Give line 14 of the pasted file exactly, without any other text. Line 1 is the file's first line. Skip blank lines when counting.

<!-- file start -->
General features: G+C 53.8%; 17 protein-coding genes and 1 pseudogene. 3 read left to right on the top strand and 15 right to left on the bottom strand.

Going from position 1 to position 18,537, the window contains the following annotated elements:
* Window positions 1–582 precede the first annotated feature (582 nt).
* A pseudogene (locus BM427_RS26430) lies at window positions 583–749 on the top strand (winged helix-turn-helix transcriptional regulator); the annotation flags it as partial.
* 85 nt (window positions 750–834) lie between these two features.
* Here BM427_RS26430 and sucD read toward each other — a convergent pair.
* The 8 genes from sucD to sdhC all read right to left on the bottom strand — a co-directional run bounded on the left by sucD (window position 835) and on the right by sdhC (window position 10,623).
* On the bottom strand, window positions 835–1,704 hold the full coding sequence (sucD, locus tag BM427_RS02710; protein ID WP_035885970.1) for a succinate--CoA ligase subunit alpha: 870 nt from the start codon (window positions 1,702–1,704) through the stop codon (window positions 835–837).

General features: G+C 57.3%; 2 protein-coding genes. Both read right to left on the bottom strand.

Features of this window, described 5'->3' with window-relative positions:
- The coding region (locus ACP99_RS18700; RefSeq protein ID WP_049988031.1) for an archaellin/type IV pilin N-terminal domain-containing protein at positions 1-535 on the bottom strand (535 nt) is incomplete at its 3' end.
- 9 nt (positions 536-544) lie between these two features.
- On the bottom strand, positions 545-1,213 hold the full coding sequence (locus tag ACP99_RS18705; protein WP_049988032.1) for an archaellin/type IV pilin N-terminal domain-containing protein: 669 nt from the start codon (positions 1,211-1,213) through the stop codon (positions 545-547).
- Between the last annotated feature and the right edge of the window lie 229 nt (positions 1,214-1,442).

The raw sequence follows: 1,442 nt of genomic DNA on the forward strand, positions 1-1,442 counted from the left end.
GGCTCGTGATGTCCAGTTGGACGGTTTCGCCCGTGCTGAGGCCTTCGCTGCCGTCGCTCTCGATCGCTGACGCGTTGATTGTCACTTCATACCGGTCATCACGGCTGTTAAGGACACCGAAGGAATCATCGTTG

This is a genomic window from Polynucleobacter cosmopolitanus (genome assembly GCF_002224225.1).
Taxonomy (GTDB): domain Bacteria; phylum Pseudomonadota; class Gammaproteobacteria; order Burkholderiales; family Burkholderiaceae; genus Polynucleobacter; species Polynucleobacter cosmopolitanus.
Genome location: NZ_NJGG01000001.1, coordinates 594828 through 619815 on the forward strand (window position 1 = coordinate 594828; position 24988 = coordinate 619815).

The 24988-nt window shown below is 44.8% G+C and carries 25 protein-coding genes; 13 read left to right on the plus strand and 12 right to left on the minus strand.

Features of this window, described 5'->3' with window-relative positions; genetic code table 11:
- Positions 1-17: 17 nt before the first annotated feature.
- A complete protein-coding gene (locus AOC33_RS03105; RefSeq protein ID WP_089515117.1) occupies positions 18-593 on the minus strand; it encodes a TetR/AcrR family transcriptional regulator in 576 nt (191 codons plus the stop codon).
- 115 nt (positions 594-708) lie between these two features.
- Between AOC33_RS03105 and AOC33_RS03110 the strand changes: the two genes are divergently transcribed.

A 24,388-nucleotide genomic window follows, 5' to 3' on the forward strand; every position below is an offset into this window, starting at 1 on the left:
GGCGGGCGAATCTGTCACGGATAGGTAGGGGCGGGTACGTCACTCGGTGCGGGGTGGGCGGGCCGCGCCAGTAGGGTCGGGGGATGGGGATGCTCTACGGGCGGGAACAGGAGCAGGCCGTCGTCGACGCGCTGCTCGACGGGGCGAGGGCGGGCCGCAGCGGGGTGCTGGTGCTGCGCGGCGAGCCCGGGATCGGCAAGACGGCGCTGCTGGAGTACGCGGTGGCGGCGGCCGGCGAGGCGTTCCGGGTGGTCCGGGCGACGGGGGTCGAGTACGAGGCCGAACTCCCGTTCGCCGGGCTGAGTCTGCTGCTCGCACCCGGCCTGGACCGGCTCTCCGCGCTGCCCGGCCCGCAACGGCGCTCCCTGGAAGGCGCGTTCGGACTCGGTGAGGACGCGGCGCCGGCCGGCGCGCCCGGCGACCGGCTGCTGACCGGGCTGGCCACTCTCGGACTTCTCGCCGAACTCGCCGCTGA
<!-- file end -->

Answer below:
- Between the last annotated feature and the right edge of the window lie 229 nt (positions 1,214-1,442).